Home Security And Hacking
LULU GARCIA-NAVARRO, HOST:
There have been many reports in recent months about people's home security cameras and smart appliances getting hacked, with hackers taunting small children over cameras or blasting vulgar music. We asked Rachel Cericola, who reports on smart homes for Wirecutter, how the hacks actually happen.
RACHEL CERICOLA: Well, in this case, we talk a lot about hacking, but hacking sort of implies that someone found a hole in the system or a backdoor entry. That's not really what's going on here. For the most part, people have poor passwords. They might be reusing them - the same passwords they used for their banking accounts or a store rewards account. And they're probably compromised elsewhere. And when that happens, they're out there on the Web. People find them, and they can use them to access people's cameras.
GARCIA-NAVARRO: You wrote that there will be over 42 million smart homes by the end of 2019. Any idea how many of these homes will be vulnerable to data breaches? I mean, it seems like this is happening more and more as these homes and appliances become more popular.
CERICOLA: I guess I should say that every smart device is vulnerable to data breach. You have to protect yourself by using strong, unique passwords for every single device.
GARCIA-NAVARRO: Is one type of device more vulnerable than others? I mean, Target was hacked through its HVAC system in 2014.
CERICOLA: Right. I can't say that one is stronger than the other. I do think that it seems like cameras are the most popular devices that we hear about these incidents happening. You know, a lot of these devices store your Wi-Fi credentials, your password. They might even store where you're located, your home address or at least your location.
GARCIA-NAVARRO: Motherboard just reported that automated software for cracking Ring passwords was being sold online for all of $6. Is trying to keep your home secure kind of hopeless?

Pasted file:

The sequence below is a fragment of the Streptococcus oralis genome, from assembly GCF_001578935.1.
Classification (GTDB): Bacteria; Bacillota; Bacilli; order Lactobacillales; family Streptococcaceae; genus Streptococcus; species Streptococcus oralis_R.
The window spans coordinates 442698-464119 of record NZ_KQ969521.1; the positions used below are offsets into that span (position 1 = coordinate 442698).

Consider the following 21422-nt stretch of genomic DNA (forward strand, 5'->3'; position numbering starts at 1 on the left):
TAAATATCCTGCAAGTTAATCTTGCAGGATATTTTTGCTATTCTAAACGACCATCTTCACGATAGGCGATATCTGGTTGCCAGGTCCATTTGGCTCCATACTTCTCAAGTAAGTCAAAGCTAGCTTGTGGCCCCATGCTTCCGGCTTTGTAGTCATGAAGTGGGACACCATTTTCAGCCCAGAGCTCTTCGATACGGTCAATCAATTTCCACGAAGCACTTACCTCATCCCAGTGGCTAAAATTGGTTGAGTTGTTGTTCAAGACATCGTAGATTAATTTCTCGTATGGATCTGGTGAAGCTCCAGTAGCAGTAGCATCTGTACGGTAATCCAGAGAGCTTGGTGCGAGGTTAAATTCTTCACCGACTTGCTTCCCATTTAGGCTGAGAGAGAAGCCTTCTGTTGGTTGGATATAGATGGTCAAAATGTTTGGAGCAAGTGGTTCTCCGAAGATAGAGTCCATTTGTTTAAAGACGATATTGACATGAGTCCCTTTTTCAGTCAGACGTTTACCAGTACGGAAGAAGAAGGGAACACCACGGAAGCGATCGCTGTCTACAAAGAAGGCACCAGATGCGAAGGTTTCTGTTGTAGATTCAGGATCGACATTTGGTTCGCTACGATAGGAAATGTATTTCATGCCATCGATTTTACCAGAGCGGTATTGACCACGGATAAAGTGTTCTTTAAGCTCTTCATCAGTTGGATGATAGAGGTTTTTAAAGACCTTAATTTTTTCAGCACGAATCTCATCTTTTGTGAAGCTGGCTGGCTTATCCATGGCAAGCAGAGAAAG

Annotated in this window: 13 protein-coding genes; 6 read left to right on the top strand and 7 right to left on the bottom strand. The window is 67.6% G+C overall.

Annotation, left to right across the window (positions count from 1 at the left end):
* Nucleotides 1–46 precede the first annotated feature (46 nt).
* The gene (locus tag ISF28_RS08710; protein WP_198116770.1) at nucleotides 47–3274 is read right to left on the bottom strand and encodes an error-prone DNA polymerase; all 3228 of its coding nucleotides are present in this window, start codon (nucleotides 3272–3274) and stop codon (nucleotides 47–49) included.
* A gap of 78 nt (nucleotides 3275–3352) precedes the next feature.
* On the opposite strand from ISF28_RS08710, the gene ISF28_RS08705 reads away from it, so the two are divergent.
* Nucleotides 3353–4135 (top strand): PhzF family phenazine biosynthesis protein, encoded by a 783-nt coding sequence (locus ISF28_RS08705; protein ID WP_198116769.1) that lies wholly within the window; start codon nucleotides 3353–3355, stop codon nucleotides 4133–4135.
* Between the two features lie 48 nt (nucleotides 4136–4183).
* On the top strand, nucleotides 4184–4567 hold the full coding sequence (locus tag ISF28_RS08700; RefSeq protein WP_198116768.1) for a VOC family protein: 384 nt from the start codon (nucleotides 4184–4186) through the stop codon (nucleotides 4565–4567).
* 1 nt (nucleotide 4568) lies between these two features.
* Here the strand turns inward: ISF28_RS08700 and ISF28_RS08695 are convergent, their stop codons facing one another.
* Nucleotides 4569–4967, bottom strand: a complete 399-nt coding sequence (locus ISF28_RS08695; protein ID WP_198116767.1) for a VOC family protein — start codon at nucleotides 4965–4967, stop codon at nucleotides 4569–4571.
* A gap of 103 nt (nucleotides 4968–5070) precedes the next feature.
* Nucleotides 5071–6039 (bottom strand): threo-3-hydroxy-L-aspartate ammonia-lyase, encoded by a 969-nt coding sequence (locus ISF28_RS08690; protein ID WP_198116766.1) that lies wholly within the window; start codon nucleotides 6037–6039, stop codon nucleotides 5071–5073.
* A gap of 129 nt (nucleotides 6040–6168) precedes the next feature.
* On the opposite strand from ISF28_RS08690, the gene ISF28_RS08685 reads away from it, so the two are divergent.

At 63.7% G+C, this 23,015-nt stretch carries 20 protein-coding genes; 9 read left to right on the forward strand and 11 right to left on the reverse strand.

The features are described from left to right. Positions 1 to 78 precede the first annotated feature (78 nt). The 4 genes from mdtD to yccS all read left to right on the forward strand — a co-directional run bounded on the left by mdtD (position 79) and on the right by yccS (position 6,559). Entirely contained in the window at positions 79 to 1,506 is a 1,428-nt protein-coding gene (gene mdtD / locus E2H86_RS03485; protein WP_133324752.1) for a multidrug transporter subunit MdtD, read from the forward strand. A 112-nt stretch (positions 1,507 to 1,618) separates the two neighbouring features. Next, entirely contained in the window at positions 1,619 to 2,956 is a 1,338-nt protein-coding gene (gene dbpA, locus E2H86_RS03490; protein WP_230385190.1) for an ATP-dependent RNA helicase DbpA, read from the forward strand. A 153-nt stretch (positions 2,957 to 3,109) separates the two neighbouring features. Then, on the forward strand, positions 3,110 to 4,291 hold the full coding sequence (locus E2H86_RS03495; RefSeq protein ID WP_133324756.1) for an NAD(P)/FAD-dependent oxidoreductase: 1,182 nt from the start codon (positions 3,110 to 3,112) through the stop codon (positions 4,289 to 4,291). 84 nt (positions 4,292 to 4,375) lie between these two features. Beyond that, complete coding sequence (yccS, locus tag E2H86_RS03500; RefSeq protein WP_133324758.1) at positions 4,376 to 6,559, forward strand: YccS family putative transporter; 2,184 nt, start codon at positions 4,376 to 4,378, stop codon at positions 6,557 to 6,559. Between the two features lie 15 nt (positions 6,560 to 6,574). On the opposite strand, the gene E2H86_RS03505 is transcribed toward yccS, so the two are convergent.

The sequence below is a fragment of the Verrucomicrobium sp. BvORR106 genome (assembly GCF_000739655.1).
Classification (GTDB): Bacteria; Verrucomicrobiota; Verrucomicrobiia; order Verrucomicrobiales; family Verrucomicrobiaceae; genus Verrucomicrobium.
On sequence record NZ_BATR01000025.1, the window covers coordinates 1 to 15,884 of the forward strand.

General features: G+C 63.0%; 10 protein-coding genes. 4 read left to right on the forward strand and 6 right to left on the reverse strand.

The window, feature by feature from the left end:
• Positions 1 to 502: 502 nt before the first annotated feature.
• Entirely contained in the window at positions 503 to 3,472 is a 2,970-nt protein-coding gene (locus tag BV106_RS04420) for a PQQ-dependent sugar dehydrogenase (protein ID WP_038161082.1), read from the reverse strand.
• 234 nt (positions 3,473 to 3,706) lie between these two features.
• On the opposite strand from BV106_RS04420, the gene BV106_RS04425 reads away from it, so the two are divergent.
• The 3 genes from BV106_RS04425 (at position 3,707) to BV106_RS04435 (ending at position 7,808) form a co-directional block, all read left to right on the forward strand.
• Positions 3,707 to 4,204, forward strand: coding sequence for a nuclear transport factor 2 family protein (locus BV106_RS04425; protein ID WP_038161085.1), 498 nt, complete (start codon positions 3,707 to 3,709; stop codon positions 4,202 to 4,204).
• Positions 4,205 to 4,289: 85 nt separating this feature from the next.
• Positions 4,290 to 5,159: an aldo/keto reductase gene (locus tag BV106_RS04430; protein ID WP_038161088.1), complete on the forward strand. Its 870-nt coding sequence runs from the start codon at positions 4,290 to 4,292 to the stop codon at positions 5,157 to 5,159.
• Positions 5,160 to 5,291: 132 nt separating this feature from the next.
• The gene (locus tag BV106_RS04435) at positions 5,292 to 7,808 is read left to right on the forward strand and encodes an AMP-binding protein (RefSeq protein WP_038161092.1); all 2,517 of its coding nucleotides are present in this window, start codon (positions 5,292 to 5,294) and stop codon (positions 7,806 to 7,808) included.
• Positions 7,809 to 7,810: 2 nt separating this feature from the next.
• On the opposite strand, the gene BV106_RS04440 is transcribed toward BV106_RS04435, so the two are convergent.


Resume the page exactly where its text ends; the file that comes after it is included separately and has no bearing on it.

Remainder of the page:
CERICOLA: It might seem that way, but I think there are simple precautions that people can take. Unfortunately, right now, there's no government regulation regarding security and privacy. That doesn't mean that manufacturers shouldn't be making some of these safety features a requirement or even better educating consumers about what they can do. But currently, a lot of it falls back on the user not to just enable the safe practices but know what they are.
GARCIA-NAVARRO: What have the companies, like Ring and Google - which owns Nest - said in response to these hacks?
CERICOLA: Typically, they've been pretty good about letting consumers know what the deal is, that things have been compromised. And both Nest and Ring have another safety feature called two-factor authentication. They're telling people to enable that. I think this is relatively new that companies are reaching out to tell consumers to enable these safety practices. And I hope to see more of that in the future.
GARCIA-NAVARRO: Do you use any of these home security services or smart devices in your home?
CERICOLA: Oh, so many of them.
CERICOLA: My job is reviewing smart home devices. So I have experience with most of these brands and many others.
GARCIA-NAVARRO: And what do you do to keep safe?
CERICOLA: Like I said, I really - I use the strong passwords. I also use a guest network for all of my smart devices so it's not connected to the same computer that I use for home use and that my family uses. And I also try to encourage people to stick with a popular or good brands. Typically, bigger brands will have the infrastructure to handle problems when they arise like this.
GARCIA-NAVARRO: That's Rachel Cericola. Thank you so much for speaking with us.
CERICOLA: Oh, thank you for having me.
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